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Cone-beam computed tomography images provided valuable information regarding the canal configuration and confirmed the seven canals that were not clearly seen in the conventional radiograph. At the second appointment, the patient was asymptomatic. After administering 1.8 mL (36 mg) 2% lignocaine with 1:200,000 epinephrine (Xylocaine), cleaning and shaping was performed under rubber-dam isolation using ProTaper nickel-titanium rotary instruments (Dentsply Maillefer) with a crown-down technique. The MB1, MB2, DB1 and DB2 canals were prepared individually till F2 file of ProTaper rotary system having master apical file size of 25 and 8% taper. The MB3 canal was prepared till F1 file of ProTaper rotary system having master apical file size of 20 and 7% taper. The MP and distopalatal (DP) canals were prepared individually till F3 file of ProTaper rotary system having master apical file size of 30 and 9% taper. Irrigation was performed using normal saline, 2.5% sodium hypochlorite solution, and 17% ethylenediaminetetraacetic acid; 2% chlorhexidine di-gluconate was used as the final irrigant. The canals were dried with absorbent points (Dentsply Maillefer), and obturation was performed using cold lateral compaction of gutta-percha (Dentsply Maillefer) and AH Plus resin sealer (Maillefer, Dentsply, Konstanz, Germany) [Figure 9] [Figure 10] [Figure 11]. The tooth was then restored with a posterior composite resin core. The patient was advised a full-coverage porcelain crown and was found asymptomatic on the follow-up period at 6 and 12 months.
| Discussion|| |
A thorough knowledge of root canal morphology and configuration of maxillary molar teeth plays an important role in the success of endodontic therapy. Of the various comprehensive maxillary first molar ex vivo studies in the dental literature, only Filho et al. reported a maxillary first molar with three roots and seven root canals.  Of the 140 extracted maxillary first molars evaluated, only one tooth showed seven root canals, which contained three MB, three DB, and one palatal canal. The frequency of MB2 canals in the MB root was reported to be 92.85% (based on ex vivo results), 95.63% (based on clinical results), and 95.45% (based on CBCT results), whereas the corresponding figures for the DB root (DB2) were 1.15% (ex vivo) and 3.75% (clinical) and those for the palatal root (second palatal canal) were 2.05% (ex vivo), 0.62% (clinical), and 4.55% (CBCT).Traditionally, the MB root of the maxillary first molar has generated more research and clinical investigation than the other roots. Most of the in vitro studies of the MB root canal anatomy have not reported the presence of a third canal in the MB root. In the present case, CBCT axial images clearly depicted the presence of three roots and seven root canals, namely MB1, MB2, MB3, DB1, DB2, MP and DP. CBCT axial images also showed that both the palatal and DB root have a Vertucci type II canal pattern (i.e., two canal orifices join together and exit as one apical foramen),  whereas the MB root showed a Sert and Bayirli type XVIII canal configuration (i.e., three canal orifices join together and exit as one apical foramen),  and DB2 and palatal 2 canals show Kim's type II isthmus.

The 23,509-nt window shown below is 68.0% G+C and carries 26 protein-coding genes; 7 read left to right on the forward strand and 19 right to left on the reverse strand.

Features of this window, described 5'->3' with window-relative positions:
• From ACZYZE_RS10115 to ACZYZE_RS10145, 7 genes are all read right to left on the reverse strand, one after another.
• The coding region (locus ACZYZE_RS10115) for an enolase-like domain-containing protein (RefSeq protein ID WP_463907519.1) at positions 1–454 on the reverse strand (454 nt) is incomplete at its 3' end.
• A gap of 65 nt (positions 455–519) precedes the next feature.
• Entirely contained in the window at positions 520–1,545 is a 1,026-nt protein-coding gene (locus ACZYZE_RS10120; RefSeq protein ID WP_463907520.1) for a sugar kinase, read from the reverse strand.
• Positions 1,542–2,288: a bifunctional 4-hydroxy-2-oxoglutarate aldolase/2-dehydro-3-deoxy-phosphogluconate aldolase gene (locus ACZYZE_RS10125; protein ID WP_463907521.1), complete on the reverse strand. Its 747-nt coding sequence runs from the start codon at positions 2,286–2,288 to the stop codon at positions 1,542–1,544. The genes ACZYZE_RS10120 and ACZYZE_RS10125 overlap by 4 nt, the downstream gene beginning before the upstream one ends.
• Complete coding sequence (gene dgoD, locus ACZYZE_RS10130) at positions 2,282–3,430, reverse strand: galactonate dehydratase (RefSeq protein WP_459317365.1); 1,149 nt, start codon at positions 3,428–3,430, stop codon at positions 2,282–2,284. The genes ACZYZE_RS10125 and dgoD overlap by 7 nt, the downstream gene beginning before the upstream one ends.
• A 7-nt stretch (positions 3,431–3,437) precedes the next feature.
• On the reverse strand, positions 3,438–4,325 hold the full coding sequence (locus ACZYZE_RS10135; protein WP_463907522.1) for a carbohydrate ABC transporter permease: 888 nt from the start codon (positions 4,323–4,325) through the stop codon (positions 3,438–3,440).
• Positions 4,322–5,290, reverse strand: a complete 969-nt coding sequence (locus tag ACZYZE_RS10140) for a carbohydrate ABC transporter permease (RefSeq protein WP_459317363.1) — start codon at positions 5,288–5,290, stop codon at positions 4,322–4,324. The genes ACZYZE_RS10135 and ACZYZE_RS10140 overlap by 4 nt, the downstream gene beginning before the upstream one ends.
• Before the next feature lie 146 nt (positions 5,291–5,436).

Buhrley et al. concluded that when the maxillary first molars were considered separately, the frequency of MB2 canal detection for the microscope, dental loupes, and no magnification groups were 71.1%, 62.5%, and 17.2%, respectively.  In the present case, it was very difficult to predict the root canal anatomy on the basis of preoperative radiograph alone. Inadvertent search for extra canals could have led to perforations and excessive removal of tooth structure. Success in this case was largely dependent on the use of magnification and CBCT imaging, which allowed for the identification of the seven distinct root canals with ease. Hence, clinicians should familiarize themselves with dental microscopy and new imaging technology, such as CBCT scanning, to get additional anatomic information in endodontic practice.
| Conclusion|| |
The present case report discusses the endodontic management of an unusual case of a maxillary first molar with three roots and seven canals and also highlights the role of surgical operating microscope and CBCT scanning as an objective analytic tool to ascertain root canal morphology.
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Department of Conservative Dentistry and Endodontics, Vasantdada Patil Dental College, Sangli, Maharashtra
Source of Support: None, Conflict of Interest: None
[Figure 1], [Figure 2], [Figure 3], [Figure 4], [Figure 5], [Figure 6], [Figure 7], [Figure 8], [Figure 9], [Figure 10], [Figure 11]